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VAT reverse charge: when and how does it operate in Ireland? Here’s everything you need to know!
The “reverse charge” is a mechanism by which the responsibility for accounting for VAT is transferred from the seller to the buyer. It operates in three broad areas:
-Intra-EU trade (including Northern Ireland) and imports from outside the EU;
-Certain property transactions;
-Supplies by sub-contractors in the construction sector.
Reverse charge VAT in Ireland
When the reverse charge operates the buyer of the goods or services accounts for VAT on the sale in their VAT return. Usually no VAT is actually paid because the buyer is entitled to a simultaneous credit for the VAT so it is also entered in the VAT on purchases box on the VAT3 form and therefore cancels out the VAT on the sale (presuming they have 100% VAT recoverability).
However, there are circumstances when an exempt person is required to register for VAT in order to account for the VAT on acquisitions. This arises when an exempt person imports goods or services from abroad (including other EU countries). In these cases the exempt person is not entitled to a credit and must pay the VAT to Revenue.
Intra-EU trade and imports from outside the EU
When a VAT registered business purchases goods or services from another EU country it should give its VAT number to the supplier. If that is done the supplier will not charge VAT. Instead the business self-accounts for the VAT and also claims a credit at the same time in their Irish VAT return. If the supply is from an Irish business to a customer in another EU country (including Northern Ireland) the invoice must state the customer’s name, address and VAT number in their country of residence.
An unregistered customer will be charged the supplier EU country’s VAT. However, for certain types of services an unregistered (exempt) business is required to register solely for the purpose of accounting for VAT on the services. This will apply to services received from other EU countries and services received from outside the EU. As the recipient is an exempt business there is no entitlement to a VAT credit so the self-accounted VAT must be remitted to Revenue.
The types of services to which the reverse charge applies are mainly (but not limited to) professional services, IT services, advertising services and electronically supplied services.
A property is deemed to be new for 5 years after its completion or, in certain circumstances, for 2 years. After that a sale of the property is exempt from VAT. However, as an exempt sale could lead to a clawback of VAT recovered on the acquisition of the property, the VAT Act allows the parties to a sale of an exempt property to jointly elect to charge VAT on the sale.
The election must be made by the 15th of the month following the month in which the supply is made. When the election is made the buyer becomes accountable for the VAT on the sale. Usually, credit for the VAT will be available simultaneously (presuming they have 100% recoverability). Both parties, the buyer and the seller, must be VAT registered (taxable) businesses.
(Note that some such transactions may be covered by the transfer of business rules so that VAT will not arise at all.)
Another area where the reverse charge rules apply is the assignment or surrender of “legacy leases”. These are leases entered into before 1 July 2008. In the case of an assignment the assignee is the accountable person. When there is a surrender the landlord is the accountable person. A formula prescribed by the VAT Act is used to determine the amount of VAT chargeable. Whether or not the assignee or landlord will be entitled to a credit for the VAT depends on what they subsequently do with the property.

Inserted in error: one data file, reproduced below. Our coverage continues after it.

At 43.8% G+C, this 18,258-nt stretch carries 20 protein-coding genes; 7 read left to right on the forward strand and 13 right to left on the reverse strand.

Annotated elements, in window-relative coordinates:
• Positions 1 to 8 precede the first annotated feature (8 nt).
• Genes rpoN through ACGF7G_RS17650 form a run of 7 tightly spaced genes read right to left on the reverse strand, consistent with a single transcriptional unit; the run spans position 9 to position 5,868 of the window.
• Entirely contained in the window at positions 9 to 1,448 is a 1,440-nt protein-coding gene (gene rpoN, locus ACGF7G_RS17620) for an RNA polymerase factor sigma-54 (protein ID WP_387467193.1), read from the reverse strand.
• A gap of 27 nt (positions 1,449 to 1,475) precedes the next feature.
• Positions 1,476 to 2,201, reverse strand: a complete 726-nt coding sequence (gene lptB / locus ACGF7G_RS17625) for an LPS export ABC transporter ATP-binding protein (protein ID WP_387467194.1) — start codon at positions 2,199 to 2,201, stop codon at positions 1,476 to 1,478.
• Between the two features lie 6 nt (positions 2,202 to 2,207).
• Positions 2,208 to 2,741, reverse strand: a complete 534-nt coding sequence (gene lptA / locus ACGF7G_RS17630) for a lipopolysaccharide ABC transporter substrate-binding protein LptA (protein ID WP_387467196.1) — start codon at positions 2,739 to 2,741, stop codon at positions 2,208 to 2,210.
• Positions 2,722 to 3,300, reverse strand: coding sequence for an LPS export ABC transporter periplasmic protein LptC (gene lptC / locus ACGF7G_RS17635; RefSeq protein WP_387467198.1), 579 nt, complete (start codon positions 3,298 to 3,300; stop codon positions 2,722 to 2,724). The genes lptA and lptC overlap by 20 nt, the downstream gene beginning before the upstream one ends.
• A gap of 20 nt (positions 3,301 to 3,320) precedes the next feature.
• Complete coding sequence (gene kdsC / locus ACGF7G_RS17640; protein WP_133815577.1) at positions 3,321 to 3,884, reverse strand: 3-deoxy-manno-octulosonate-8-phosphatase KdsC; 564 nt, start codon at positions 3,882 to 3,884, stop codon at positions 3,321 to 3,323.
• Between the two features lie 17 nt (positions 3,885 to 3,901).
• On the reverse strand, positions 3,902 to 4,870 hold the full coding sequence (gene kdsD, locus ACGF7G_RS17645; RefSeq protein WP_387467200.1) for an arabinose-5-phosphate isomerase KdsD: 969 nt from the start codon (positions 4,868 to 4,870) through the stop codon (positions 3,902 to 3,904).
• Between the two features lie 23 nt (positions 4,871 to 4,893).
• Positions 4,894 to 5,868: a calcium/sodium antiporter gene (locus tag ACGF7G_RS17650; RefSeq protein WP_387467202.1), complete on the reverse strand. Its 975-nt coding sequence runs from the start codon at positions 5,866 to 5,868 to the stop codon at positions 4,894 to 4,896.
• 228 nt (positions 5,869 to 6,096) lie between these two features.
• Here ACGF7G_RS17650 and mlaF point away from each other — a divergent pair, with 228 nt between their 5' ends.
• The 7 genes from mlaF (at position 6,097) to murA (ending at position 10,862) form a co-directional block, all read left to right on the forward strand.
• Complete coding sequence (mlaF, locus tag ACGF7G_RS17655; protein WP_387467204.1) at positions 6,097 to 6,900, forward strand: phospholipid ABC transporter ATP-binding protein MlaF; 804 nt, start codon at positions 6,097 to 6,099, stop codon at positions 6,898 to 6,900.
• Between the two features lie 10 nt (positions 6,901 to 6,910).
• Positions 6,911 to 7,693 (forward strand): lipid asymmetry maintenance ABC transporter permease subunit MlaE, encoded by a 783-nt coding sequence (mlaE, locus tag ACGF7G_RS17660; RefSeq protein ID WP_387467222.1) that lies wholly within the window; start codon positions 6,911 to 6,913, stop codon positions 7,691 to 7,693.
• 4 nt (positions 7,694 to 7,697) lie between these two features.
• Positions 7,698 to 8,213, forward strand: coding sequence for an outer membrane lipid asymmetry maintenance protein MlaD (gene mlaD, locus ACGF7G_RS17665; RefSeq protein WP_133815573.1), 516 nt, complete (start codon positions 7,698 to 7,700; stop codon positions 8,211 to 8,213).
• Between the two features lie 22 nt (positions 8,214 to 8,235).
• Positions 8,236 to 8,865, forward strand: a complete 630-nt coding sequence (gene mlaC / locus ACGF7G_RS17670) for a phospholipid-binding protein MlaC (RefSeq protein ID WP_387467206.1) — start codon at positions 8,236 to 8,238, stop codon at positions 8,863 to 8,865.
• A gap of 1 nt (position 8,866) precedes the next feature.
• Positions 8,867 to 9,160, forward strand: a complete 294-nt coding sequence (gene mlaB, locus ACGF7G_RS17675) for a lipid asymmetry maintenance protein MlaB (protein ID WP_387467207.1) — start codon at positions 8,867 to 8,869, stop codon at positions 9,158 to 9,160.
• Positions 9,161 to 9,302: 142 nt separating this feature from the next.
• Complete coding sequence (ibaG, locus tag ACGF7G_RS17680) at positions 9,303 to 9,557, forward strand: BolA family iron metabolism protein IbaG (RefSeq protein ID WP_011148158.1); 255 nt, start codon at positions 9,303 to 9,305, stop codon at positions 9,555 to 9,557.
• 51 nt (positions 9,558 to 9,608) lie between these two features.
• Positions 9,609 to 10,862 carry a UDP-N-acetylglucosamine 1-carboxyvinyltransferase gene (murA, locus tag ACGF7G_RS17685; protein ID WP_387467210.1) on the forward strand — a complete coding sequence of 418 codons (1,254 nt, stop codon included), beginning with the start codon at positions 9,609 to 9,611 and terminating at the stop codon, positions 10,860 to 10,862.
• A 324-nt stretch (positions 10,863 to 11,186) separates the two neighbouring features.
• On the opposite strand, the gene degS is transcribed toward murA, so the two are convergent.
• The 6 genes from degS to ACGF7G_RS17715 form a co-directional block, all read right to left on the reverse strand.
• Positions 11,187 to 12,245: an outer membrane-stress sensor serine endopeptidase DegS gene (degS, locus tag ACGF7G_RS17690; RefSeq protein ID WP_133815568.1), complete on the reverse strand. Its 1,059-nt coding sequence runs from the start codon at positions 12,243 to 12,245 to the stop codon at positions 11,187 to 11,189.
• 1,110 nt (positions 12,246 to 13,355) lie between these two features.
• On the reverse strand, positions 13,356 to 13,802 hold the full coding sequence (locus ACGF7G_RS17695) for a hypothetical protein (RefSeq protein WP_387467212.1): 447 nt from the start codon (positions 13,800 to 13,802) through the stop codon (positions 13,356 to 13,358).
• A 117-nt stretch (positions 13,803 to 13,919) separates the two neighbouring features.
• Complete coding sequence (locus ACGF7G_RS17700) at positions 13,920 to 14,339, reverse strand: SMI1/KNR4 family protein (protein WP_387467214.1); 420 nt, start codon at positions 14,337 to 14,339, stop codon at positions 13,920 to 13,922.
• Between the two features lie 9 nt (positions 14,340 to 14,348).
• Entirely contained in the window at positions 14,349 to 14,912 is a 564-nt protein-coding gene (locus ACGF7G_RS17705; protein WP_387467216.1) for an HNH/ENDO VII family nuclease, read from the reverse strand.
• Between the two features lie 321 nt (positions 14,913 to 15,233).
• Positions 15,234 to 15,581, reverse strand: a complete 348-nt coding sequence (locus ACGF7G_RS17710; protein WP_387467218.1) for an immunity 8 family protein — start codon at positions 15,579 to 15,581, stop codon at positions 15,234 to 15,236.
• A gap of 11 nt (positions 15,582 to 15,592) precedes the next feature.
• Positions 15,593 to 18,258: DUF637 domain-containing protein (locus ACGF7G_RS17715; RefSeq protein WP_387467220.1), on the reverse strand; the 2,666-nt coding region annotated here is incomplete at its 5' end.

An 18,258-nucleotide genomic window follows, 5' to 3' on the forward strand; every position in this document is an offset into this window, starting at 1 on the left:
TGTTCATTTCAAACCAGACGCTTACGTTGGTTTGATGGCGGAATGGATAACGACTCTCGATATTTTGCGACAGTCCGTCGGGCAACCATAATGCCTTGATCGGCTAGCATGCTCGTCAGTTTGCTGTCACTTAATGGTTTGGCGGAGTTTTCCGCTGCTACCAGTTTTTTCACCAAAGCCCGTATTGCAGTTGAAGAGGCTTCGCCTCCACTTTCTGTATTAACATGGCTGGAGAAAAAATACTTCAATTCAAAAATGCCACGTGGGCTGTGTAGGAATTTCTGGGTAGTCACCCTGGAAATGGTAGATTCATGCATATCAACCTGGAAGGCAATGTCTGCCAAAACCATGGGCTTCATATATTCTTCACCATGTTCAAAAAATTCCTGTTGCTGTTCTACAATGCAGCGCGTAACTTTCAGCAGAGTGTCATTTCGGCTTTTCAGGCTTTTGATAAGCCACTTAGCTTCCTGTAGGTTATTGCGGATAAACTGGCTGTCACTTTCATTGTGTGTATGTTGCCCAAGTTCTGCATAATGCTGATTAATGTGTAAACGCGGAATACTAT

Sub-contractors supplying services to a principal contractor do not account for VAT on the supply. The recipient of the services is the accountable person. Note that this rule only applies when the service comes under the RCT (Relevant Contracts Tax) provisions of the Taxes Acts.
This rule also applies if the supplier of the services and the recipient are connected persons. In such circumstances the recipient must account for the VAT.
The foregoing is an outline of the main areas where the reverse charge VAT mechanism is used in Ireland. There are others including:
-Cultural, artistic and entertainment services provided by persons established outside Ireland;
-Goods installed in Ireland by a supplier established outside Ireland;
-Transport services supplied to an Irish person by a person established outside Ireland;
-The supply of gas, electricity and gas and electricity certificates to registered businesses in Ireland by persons established outside Ireland;
-Certain transactions with NAMA;
-Supply of scrap metal by a dealer to another registered business.
Where an Irish supplier provides goods or services to which the reverse charge applies no VAT or VAT rate is shown on the invoice. The invoice should state that VAT will be accounted for by the customer and should contain the customer’s VAT number. For queries related to taxation services, get in contact with our team today.
Note: Please note that the above is a summary of matters for consideration and guidance purposes only. No action should be taken/not taken as a result of the information included above. Formal tax advice should be obtained under a formal letter of engagement before acting in respect of any of the aspects covered above in relation to VAT reverse charge in Ireland.
This advice is based on our opinion of the current legislation; Revenue may have a different opinion on certain aspects. Cronin Financial Limited t/a Cronin & Company accountancy firm will not be held liable for any loss / liabilities incurred by you as a result of such a difference of opinion.